Archive for November, 2010

Buffon wants to stay at Juve

Juventus goalkeeper Gianluca Buffon has played down speculation linking the him to Manchester United, Alex Ferguson admitted this weekend that he expects Edwin van der Sar to retire at the end of the season and the Manchester United manager has been in the market in search of a replacement for the Dutchman.

Buffon who has played his entire career in Italy might be interested in playing in the Premier League, but the Italian has insisted such speculation is nothing more than transfer gossip, with his attention focused solely on Juve’s Serie A title this season.

“I have no intention of leaving Juventus,” the 32-year-old told Gazzetta dello Sport.

“I feel good here and I have no contract problems. My wish is to respect my contract and see it through until 2013. Then we will see if there is the option to renew.

“Manchester United? They are a great team I have faced a few times and have a few bitter memories of, nothing else.”

Buffon is currently working back to full fitness and hopes to back in the Juve team by the New Year; the Italian has been struggling with a long-standing back injury which flared up at the 2010 World Cup finals.


Uefa President Michel Platini has suggested that last night’s ill timed Panorama programme on FIFA corruption won’t have any bearing of England’s bid to host to 2018 World Cup finals when FIFA make their final decision on Thursday.

He said: “I don’t think this [programme] will have an effect, no – but I think what may affect the decision is the atmosphere going back a long time and what people have been writing about FIFA in the British press for many years.”

Panorama accused three FIFA executive committee members of taking bribes, and accused the FIFA vice-president Jack Warner of attempting to supply ticket touts during the 2010 World Cup. Panorama also accused African confederation president Issa Hayatou, whose voted England 2018 had high hopes of capturing, Brazil’s Ricardo Terra Teixeira and Nicolas Leoz of Paraguay of taking bribes.

Warner has been accused that he “ordered [2010 World Cup] tickets costing 84,240 US dollars from the FIFA ticket office but the deal subsequently fell through”.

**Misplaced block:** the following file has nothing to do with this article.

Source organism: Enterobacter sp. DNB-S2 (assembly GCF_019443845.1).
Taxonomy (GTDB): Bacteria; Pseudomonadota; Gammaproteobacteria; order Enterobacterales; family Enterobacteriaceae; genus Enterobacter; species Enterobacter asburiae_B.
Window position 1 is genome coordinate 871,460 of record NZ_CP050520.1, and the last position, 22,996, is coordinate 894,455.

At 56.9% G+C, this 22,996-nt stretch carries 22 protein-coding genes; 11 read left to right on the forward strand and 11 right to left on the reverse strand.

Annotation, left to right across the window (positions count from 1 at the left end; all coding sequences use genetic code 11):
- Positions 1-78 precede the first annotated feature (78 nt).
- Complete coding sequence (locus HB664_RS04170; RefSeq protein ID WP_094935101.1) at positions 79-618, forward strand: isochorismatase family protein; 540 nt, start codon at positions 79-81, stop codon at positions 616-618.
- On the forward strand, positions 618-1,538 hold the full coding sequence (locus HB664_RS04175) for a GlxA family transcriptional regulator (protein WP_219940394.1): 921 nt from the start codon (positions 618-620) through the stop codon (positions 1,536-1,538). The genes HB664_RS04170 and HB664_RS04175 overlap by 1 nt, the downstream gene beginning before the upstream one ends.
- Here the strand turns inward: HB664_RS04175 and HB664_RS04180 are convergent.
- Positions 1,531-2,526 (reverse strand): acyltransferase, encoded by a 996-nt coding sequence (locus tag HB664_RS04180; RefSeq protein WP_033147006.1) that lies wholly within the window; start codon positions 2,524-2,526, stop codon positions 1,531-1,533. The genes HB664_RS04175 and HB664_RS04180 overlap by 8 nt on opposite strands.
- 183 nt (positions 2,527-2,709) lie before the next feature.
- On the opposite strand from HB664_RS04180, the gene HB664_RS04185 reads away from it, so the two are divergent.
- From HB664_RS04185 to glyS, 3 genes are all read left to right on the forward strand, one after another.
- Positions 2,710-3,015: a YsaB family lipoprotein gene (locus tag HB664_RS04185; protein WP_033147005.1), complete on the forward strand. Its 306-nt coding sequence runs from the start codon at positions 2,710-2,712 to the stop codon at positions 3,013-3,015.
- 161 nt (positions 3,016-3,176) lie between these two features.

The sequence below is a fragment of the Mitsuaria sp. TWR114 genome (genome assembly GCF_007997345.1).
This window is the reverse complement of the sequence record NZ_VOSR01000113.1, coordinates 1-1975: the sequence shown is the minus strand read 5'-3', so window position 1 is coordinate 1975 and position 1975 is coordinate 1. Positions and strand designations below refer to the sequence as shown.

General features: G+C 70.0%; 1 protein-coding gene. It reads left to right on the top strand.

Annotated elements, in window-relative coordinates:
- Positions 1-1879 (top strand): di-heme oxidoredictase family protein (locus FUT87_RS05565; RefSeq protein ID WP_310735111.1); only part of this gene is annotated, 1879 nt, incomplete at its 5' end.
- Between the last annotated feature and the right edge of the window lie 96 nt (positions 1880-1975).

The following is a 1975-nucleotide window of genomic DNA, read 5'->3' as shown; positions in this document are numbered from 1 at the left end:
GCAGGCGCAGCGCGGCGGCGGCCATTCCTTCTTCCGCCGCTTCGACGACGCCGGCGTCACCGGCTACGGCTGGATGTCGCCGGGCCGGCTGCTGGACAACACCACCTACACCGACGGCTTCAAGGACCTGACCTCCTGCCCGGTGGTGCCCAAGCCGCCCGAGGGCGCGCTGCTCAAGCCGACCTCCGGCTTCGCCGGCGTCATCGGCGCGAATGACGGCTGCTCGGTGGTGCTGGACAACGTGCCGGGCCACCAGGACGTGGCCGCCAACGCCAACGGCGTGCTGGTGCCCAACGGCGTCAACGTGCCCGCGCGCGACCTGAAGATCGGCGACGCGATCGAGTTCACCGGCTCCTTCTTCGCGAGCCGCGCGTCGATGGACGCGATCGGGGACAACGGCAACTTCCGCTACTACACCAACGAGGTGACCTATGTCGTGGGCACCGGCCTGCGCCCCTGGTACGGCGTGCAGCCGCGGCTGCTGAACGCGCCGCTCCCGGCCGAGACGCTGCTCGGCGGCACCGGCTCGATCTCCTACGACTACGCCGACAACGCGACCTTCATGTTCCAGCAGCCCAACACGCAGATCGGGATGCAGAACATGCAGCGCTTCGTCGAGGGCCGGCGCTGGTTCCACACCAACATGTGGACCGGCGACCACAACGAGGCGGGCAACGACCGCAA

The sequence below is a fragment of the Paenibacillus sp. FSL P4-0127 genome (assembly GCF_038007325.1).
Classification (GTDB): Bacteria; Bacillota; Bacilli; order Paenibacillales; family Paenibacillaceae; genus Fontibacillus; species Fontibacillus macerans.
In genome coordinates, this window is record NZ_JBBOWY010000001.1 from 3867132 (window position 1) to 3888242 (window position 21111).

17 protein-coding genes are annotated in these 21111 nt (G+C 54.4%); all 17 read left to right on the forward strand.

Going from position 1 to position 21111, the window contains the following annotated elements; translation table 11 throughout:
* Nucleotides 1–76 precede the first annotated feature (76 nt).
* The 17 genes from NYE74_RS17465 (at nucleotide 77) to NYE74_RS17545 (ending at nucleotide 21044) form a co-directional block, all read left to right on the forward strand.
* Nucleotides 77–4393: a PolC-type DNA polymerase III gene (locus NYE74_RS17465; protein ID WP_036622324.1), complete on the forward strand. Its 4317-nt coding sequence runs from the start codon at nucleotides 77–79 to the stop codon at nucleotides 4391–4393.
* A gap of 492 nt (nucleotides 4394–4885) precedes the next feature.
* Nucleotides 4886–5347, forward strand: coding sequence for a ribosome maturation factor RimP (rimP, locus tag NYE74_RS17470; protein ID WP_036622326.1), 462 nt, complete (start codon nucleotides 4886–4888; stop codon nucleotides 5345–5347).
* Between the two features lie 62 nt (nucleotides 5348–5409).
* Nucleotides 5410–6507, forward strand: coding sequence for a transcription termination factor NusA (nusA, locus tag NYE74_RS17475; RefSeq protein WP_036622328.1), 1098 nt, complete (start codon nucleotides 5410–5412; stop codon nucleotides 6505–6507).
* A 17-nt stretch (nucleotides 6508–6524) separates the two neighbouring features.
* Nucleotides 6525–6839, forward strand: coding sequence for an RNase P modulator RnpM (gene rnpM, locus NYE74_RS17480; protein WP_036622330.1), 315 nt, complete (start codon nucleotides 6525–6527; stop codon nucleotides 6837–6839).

The BBC has since defended a documentary which was aired last night, alleging three FIFA officials took bribes in the 1990s, but the English FA have criticised the BBC in a statement saying; “We stand by our previous position that the BBC’s Panorama did nothing more than rake over a series of historical allegations none of which are relevant to the current bidding process. It should be seen as an embarrassment to the BBC.

“The 2018 team are entirely focused on winning the bid for England.”

Calcio Fiorentino – does that ring any bells in terms sports?  It is almost certainly not one you played at school but it has weathered the centuries well and is still played in its home town of Florence.   It has been played since the sixteenth century.  The game – Calcio for short – must be the original extreme sport.  And boy, oh boy – is it extreme.

It is played by the sort of men who, if you met them in real life are probably real gentlemen.   Yet if you were to come across them on a dark night you would probably be forgiven for hurrying past them or turning tale and running.  These men look mean.   On the Calcio Fiorentino pitch they seem to be participating in a pitched battle, like something out of Highlander, Italian style.

The game is a combination of football and rugby and is very much an archaic predecessor of the two.  Throw in some high powered martial arts and a fearlessness about being hurt that most professional soccer players would be dumbfounded by and you have a bruising, anarchic and exhilarating spectacle of sport.

If you are Italian then you already know where this sport originates but in the English speaking world we know the place as Florence.  The word calcio is the Italian verb to kick – and so the sport could translate as Florence Kick or Florence Kicking.  We like the term FK itself – it is short and sweet and there are two missing syllables in the middle that would otherwise make up a naughty word.  But you do want to exclaim F**K!!! when you see this sport in action.

Funnily enough, kicking is one of the few forms of violence that is not countenanced on the Calcio Fiorentino pictch.   If a boot makes purposeful contact with a head that is considered a definite foul, as is sucker punching.

However, pretty much everything else is fair game.  Head butting – yes, why go ahead, sir!  Punching – as long as it is not of the sucker variety then that too is fine.  Elbowing – of course!  As for choking – go for it.  It seems at first sight that there is very little to avoid the local hospital in Florence being half full every time this game is played.  Yet there are some rules – otherwise this would not count as a sport.